We all know that technologies evolve very quickly. This situation creates challenges for both employees and companies: employees need to keep up in order to keep their value in the job market, while companies need employees who are able to work on the latest technologies. We believe that every company needs to incentivize workplace learning, as the only other option is to continuously hire new employees trained in the new technologies (but trained by whom, if companies do not do their part?).
In SpazioDati, employees are encouraged to learn in many ways. The most common is peer learning, where you learn by collaborating with expert colleagues. Besides, when a new project starts we always consider the benefits and risks of adopting a new technology, to avoid getting stuck on the same approaches and tools. We also have the opportunity to go to conventions and conferences, which are helpful for talking to other professionals and understanding what they use and for discovering new technologies. Another learning opportunity is our YouLunch program.
In this article we'll talk about yet another option: a bottom-up process we developed to allow employees to learn and experiment on topics that they are passionate about. We called it Continuous Learning. This initiative has been in place for a few years and we saw how it can help in growing the company in the long term and increasing the employees' satisfaction. During each "term" - usually three or four months - we create study groups that spend four hours per week on learning topics that they themselves proposed.
The first stage of each term is collecting ideas: all the employees are encouraged to propose topics they would like to study. They can choose technical subjects, like studying new programming languages or exciting techniques. They can choose less technical topics, like public speaking or customer management. We also encourage project-focused learning, in which the participants start from a project that they would like to tackle and study what is needed to complete it as they explore it. There are only two rules: it must be fun for the participants, and it should be free of external deadlines and constraints.
Once the ideas are collected, an internal committee investigates if there are opportunities for pairs and groups to arise. In our experience you need a lot of focus and discipline to be able to complete one of these projects by yourself: since workplace learning should be completed during working hours, it could happen that other deadlines, meetings and interruptions make it difficult to keep a constant pace. Having a study group makes the participants more accountable and forces everyone involved to plan for the next sessions. For most people, studying in groups is also more fun because it keeps them more engaged, and allows sharing of ideas across different subjects.
As the learning committee, we try to create study groups as much as possible by talking to people and comparing proposals to find common points. When the study group is heterogenous, with people of different teams and backgrounds, it also helps to create and improve relations between employees in the company.
Once the groups are decided and approved, the learning begins. There is a kickoff meeting with the study group to define together the goals and the resources needed, and then monthly meetings to check if there are blocking issues.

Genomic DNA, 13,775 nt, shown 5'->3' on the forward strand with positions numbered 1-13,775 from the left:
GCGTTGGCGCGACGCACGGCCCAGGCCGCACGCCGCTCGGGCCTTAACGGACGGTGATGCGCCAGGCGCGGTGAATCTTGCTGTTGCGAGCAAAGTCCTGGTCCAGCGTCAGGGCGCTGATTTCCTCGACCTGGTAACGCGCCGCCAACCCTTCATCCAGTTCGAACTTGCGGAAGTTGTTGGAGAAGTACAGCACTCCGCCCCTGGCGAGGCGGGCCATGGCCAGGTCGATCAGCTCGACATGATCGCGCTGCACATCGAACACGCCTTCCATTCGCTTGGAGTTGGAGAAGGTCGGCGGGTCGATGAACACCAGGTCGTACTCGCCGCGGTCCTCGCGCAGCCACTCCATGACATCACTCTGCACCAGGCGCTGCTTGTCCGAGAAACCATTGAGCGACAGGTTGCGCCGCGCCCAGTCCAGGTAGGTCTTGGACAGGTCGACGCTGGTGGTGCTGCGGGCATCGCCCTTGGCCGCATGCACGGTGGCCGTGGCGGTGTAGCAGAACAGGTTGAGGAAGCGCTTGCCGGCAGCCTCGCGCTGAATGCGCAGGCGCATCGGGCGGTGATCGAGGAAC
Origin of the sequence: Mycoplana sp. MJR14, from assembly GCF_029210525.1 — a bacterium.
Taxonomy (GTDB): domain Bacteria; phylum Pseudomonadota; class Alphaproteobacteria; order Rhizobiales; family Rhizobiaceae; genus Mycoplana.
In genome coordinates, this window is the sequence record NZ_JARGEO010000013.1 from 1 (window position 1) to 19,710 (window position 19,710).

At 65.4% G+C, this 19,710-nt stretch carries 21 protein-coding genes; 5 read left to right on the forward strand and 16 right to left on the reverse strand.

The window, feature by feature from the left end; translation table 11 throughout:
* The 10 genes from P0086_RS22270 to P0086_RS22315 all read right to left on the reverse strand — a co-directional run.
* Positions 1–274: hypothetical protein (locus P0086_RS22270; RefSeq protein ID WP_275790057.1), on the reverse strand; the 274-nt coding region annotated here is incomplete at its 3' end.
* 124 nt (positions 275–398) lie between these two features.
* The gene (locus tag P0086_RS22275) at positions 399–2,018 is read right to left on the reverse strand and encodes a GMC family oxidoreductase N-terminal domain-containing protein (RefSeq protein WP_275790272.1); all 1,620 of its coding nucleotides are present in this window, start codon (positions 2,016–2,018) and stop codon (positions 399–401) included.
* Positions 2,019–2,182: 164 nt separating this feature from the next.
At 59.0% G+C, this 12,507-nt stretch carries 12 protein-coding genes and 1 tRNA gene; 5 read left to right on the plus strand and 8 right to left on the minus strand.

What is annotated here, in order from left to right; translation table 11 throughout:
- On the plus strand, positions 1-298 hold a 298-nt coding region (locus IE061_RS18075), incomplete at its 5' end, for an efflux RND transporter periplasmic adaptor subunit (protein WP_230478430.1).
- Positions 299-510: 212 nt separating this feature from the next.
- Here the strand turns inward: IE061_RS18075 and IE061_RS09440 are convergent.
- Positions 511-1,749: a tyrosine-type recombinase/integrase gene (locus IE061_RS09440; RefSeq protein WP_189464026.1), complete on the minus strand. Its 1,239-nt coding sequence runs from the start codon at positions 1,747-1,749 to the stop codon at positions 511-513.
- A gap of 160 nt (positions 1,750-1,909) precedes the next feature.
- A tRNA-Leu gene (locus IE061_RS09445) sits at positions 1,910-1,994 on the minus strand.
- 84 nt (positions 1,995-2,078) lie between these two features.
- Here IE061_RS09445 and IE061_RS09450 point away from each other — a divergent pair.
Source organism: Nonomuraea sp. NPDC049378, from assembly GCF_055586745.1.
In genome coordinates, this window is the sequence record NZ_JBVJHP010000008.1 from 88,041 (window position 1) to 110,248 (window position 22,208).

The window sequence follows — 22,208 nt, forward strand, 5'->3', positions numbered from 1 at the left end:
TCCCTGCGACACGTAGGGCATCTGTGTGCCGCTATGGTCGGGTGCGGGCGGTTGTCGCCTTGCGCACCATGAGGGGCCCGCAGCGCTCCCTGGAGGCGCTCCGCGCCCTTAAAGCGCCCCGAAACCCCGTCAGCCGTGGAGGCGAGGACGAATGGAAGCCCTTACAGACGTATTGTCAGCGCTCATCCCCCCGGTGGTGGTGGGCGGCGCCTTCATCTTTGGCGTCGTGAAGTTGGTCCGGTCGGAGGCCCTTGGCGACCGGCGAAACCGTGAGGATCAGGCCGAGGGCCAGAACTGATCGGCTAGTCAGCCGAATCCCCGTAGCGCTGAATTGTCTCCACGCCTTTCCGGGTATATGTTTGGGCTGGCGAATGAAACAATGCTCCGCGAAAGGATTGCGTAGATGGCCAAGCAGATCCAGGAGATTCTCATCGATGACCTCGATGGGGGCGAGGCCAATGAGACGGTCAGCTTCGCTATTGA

Many study groups start by following online classes on platforms like Coursera, Udemy or LinkedIn Learning, and then move on to the practical stage. This approach provides more structure, but has the drawback of depending on the quality of the online classes. Since many of them go at a pace much slower than most practicing developers would like, we recommend everyone to skip whenever they feel they should. We don't care about certification but on learning what is important. Other study groups prefer to start working immediately on the problem they want to solve, and look up documentation and articles when the need arises. The job of the learning committee is to understand the students requirements and help them find the best process for them.
We have around 4-5 learning projects for each term. Given that we already completed 11 terms, that means we had a lot already! Here are a few examples of recent learning projects:
among the (in-depth) study of tools, we had topics like Elasticsearch, Kafka, Kubeflow and Flutter;
among the project-focused learnings, we had moving some services to ARM-based machines, improving the developer experience on our main codebase via new tools, and devising a new approach for a semantic text annotation task;
among the less technical topics there were product design and customer analytics and engagement.
At the end of each term, the study groups present their experience and results to the whole company, and a new call for topics is opened. Some of the most promising projects are then added to specific teams' backlogs, so that they can be properly developed and deployed to production. In the last 11 cycles we had our fair share of successes and "failures"; some projects have been released in production, some technologies are now widely adopted. For example, we first tested Kubernetes because some colleagues were interested in the topic, and now most of our infrastructure runs on our Kubernetes cluster. Still, most projects are not adopted in production, but that is fine: having a practical application is not the reason we have Continuous Learning; the main purpose is to allow our employees to grow, enjoy their work and introduce new ideas in the company.
Disclaimer: the two images of this article were created using slidesgo.
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